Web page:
Reprising my statement towards the emptiness of Kei's character, in the film, we're only given two instances of a possible sexual side to our hero. No longer bellicose, Kei glances at a subway advertisement depicting a woman in the nude and in a scene with Kishimoto, he grabs a condom. A character included in the series, Sakuraoka, whom Kei has sex with in spite of Kishimoto's willingness to childhood friend, Kato, does not exist in this canon. This in turn renders Kei just as flaccid an attribute to Gantz (2011) as is the disappearance of rules and limitation to their game; mainly, the boundaries of the fight and the strange realm they exist in. The realm in which your actions affect the surroundings on both planes as well as your incarnation being invisible to the human eye. These elements are largely ignored by Shinsuke Sato, who must have been whistling a tune while approving the screenplay. It is also my firm belief that the Japanese are without an acting pool, so to speak. Most every Japanese film features unbearable facial gestures and Gantz (2011) is no stranger to this. The enigmatic Nishi contorts his jaw in a sarcastic manner as if to belittle his opponent. Absent in the show, the only thing this addition provides is a bit of irritating culture shock to even the most jaded Eastern film connoisseur.

Gantz (2011) is a complete, all around failure. It has absolutely no redeeming qualities save for the brief and disconnected scenes of alien mayhem. The absence of many characters could easily be overlooked on my part but I find myself so perturbed at the general embodiment of flesh within Gantz. For being a fan of the animated show, the release of this film marks a sad day for fans of Gantz worldwide, even if they are sniveling parasites wearing eyeliner and hair extensions. The strange lack of sexuality and even nudity strips Gantz (2011) of the very things that made up its grandiose package of teenage masturbatory fantasies including attempted rape, weaponry that triggers a delayed implosion effect, and attitude. Gantz (2011) is a lifeless being, devoid of any substantial traits as its predecessor boasted lovingly and I am not looking forward to its sequel. This is something that cannot be realized within the confines of reality. Something as seamless and open-ended as animation is exactly why the more ludicrous ideas are transposed on paper and not celluloid. Leave this one to the artists.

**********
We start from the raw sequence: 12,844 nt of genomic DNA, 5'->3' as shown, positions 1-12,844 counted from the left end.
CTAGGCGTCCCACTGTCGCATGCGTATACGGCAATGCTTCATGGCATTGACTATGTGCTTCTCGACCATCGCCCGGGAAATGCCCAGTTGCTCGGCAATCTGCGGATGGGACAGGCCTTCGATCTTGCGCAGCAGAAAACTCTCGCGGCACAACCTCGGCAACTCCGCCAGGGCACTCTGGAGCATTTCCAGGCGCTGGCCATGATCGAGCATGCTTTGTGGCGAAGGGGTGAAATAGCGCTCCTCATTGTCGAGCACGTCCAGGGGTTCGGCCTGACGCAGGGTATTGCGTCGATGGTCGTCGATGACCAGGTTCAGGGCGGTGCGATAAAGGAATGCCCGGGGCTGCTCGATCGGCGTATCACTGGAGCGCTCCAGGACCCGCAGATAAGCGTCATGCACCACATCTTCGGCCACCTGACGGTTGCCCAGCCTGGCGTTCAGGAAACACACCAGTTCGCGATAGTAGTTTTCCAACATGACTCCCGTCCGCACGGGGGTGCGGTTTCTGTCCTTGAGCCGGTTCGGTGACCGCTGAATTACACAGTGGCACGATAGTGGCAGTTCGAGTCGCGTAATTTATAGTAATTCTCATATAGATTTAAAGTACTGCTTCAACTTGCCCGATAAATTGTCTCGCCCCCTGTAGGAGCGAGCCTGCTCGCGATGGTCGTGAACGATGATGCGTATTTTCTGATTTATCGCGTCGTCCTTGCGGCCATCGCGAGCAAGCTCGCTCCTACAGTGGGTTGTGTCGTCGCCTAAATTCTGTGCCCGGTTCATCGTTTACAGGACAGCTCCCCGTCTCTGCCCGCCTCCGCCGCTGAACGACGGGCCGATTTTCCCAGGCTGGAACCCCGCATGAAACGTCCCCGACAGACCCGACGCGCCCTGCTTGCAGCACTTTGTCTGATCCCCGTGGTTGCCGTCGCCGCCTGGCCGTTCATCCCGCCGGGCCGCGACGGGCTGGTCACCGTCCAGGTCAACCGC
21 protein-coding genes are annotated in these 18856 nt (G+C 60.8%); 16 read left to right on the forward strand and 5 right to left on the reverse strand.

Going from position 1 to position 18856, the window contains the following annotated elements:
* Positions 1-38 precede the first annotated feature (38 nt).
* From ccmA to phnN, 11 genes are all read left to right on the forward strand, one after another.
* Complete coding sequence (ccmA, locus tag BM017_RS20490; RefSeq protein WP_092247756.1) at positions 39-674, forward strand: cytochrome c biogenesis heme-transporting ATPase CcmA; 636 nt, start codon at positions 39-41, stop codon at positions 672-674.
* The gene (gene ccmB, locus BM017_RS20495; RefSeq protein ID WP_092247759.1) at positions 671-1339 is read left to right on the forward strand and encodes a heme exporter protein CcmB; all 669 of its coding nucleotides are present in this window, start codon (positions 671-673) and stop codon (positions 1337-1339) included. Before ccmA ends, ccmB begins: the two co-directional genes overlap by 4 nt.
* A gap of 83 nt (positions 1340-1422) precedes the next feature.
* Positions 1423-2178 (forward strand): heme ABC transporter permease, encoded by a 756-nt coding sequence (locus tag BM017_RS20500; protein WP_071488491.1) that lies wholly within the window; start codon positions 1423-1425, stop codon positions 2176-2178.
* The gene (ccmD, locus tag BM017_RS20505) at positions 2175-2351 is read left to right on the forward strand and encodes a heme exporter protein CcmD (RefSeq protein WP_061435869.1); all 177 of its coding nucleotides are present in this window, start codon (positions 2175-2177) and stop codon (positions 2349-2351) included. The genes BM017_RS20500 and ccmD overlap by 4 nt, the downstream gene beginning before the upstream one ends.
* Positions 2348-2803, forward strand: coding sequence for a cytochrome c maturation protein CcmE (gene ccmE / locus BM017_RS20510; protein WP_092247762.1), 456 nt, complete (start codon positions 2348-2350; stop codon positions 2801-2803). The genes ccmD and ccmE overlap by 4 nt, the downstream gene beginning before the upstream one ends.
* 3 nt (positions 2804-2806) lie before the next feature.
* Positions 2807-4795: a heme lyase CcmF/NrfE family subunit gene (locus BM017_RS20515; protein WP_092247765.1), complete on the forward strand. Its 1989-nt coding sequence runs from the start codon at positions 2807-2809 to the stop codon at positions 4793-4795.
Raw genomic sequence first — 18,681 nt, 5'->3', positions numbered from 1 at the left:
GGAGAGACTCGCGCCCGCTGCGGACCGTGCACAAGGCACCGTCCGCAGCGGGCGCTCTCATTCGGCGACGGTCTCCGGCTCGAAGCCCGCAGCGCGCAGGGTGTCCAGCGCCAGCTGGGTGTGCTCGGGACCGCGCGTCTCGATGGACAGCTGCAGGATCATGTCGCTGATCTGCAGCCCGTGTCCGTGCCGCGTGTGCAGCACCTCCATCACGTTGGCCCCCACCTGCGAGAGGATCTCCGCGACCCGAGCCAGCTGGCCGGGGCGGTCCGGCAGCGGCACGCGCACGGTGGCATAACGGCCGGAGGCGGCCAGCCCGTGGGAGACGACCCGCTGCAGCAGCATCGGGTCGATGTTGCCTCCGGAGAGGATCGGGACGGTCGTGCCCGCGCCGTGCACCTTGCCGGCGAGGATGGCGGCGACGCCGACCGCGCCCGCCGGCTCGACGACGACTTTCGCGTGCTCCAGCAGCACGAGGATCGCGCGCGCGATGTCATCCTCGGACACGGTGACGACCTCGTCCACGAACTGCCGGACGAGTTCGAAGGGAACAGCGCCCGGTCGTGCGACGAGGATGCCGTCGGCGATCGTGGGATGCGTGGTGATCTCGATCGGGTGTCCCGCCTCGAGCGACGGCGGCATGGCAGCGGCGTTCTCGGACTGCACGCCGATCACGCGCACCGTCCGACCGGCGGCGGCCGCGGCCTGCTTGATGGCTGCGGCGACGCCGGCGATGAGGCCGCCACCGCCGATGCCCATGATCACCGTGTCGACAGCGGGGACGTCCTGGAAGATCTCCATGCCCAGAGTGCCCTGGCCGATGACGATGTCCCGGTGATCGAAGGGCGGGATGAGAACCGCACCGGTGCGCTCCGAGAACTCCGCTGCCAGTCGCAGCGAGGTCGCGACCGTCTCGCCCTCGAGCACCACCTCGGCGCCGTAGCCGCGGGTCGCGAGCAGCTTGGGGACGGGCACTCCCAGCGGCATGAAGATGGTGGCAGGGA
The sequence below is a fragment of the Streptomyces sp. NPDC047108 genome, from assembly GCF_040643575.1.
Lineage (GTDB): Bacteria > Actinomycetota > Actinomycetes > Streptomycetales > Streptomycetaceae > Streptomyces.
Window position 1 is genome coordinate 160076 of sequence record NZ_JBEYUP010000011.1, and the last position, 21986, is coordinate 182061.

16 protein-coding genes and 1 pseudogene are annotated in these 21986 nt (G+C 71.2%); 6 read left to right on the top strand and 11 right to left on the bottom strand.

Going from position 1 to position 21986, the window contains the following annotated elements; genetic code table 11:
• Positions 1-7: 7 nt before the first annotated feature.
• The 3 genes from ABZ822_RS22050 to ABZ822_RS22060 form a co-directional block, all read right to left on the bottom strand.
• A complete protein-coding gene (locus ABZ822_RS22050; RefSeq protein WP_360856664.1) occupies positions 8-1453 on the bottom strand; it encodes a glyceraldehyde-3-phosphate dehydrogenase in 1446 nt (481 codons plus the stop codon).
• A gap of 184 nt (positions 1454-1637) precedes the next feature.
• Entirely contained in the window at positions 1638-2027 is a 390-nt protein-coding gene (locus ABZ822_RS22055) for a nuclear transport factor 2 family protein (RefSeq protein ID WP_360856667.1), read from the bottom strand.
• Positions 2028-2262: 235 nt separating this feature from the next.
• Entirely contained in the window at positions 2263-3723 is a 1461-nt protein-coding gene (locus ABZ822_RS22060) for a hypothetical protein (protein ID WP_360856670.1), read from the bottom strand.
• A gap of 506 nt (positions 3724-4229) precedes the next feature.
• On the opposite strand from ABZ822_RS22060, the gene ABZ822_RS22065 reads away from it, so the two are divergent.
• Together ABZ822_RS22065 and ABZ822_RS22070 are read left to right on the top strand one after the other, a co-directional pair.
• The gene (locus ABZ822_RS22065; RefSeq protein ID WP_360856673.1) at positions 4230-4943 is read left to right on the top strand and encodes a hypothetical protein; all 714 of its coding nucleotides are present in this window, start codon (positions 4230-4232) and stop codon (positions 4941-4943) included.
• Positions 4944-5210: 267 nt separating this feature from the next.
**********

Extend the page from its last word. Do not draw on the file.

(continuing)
George Beremov [Nebular] said...

Saw it last night and couldn't believe how lame and terribly-executed it was. Not that I expected a masterpiece, but..

Soiled Sinema said...

I expected a competent companion to the loose-fitting show. A waste of time and some of the worst English dubbing I've heard in quite some time.